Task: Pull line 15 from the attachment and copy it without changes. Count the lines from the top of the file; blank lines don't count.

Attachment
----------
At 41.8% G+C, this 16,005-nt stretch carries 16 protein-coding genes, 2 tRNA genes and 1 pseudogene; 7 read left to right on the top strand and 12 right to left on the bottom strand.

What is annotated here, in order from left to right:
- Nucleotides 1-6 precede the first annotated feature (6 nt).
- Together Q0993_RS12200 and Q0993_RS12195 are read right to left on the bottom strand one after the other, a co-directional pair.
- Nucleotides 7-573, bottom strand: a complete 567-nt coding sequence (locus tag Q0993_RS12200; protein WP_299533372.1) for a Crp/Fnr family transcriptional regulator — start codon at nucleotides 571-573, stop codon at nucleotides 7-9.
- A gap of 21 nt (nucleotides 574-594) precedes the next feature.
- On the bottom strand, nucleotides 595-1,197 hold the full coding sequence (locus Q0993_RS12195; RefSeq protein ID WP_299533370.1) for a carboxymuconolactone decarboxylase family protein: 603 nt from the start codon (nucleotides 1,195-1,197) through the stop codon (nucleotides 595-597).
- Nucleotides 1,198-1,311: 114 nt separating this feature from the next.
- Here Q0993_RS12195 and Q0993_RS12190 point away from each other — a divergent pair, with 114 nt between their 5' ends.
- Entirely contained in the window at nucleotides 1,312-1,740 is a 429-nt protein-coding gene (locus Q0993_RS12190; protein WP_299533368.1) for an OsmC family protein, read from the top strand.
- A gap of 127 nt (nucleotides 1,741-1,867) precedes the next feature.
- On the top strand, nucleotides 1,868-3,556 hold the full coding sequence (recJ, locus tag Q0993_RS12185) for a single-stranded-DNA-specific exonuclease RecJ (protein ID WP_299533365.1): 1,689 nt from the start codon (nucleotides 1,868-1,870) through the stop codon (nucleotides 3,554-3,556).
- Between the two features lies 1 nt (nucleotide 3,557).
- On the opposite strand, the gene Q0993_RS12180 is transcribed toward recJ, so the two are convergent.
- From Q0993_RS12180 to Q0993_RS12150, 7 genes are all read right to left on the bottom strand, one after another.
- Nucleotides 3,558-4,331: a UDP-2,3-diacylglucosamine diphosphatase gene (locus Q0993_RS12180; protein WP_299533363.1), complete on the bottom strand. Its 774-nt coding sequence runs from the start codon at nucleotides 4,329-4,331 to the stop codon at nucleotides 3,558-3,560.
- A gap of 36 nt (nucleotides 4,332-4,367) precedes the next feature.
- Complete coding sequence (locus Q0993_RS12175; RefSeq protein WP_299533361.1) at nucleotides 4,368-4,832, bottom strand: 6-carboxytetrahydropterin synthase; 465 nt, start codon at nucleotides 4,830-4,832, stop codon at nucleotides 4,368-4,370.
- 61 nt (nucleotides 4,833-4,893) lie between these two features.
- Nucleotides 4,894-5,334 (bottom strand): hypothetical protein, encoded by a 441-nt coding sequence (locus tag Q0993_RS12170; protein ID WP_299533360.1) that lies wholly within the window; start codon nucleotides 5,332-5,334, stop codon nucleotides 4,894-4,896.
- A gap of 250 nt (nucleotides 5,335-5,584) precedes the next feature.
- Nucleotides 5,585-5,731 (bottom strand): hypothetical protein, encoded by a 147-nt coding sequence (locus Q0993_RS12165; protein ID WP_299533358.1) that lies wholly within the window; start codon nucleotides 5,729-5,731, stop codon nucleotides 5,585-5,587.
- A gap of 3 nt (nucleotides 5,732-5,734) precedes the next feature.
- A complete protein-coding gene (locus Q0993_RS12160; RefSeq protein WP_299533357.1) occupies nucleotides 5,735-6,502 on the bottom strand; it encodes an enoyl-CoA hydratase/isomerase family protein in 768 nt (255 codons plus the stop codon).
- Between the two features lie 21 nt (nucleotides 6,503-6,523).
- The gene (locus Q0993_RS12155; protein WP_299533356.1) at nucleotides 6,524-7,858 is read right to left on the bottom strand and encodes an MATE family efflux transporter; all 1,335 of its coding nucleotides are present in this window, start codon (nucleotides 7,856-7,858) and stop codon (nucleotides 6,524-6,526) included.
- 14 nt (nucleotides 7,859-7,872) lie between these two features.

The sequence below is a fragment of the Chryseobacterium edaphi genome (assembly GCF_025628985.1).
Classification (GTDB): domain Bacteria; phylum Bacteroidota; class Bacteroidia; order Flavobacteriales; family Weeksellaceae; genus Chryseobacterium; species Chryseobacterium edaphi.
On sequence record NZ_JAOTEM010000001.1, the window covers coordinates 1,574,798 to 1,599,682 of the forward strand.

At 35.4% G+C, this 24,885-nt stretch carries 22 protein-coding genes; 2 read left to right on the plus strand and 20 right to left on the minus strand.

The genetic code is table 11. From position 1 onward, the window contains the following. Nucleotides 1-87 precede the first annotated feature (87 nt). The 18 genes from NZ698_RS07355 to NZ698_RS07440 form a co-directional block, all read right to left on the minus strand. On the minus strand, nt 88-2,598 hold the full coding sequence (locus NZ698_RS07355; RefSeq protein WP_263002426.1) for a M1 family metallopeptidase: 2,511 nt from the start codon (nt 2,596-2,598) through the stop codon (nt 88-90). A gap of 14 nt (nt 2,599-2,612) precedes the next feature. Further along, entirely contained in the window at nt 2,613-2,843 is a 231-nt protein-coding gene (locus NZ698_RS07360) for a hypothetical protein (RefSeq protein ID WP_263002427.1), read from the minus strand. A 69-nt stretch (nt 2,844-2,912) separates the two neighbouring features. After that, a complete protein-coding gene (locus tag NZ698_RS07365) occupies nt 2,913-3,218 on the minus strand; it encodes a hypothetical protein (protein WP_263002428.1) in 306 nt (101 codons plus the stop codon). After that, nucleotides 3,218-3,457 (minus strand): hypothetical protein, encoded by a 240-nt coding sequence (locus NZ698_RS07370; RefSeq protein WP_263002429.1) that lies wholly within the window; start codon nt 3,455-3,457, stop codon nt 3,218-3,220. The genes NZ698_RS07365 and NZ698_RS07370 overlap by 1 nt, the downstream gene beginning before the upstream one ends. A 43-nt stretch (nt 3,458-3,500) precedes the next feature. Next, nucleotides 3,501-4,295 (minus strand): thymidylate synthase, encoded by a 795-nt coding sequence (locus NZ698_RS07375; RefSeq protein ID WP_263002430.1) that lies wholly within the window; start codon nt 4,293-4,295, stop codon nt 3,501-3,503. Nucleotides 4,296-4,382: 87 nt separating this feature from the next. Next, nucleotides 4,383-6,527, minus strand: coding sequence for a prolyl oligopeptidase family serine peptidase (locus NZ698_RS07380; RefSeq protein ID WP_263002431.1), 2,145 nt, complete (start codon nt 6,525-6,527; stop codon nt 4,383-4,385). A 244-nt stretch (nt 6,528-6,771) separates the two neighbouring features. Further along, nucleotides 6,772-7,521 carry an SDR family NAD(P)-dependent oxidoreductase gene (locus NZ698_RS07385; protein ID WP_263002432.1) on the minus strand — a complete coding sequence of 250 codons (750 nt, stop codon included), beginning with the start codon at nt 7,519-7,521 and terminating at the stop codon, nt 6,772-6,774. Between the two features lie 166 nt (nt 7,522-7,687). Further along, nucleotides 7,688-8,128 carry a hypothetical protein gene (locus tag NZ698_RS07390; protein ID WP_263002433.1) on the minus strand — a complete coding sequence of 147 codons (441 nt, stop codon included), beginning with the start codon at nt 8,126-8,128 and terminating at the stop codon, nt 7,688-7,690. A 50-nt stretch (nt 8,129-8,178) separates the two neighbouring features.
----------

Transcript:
- From Q0993_RS12180 to Q0993_RS12150, 7 genes are all read right to left on the bottom strand, one after another.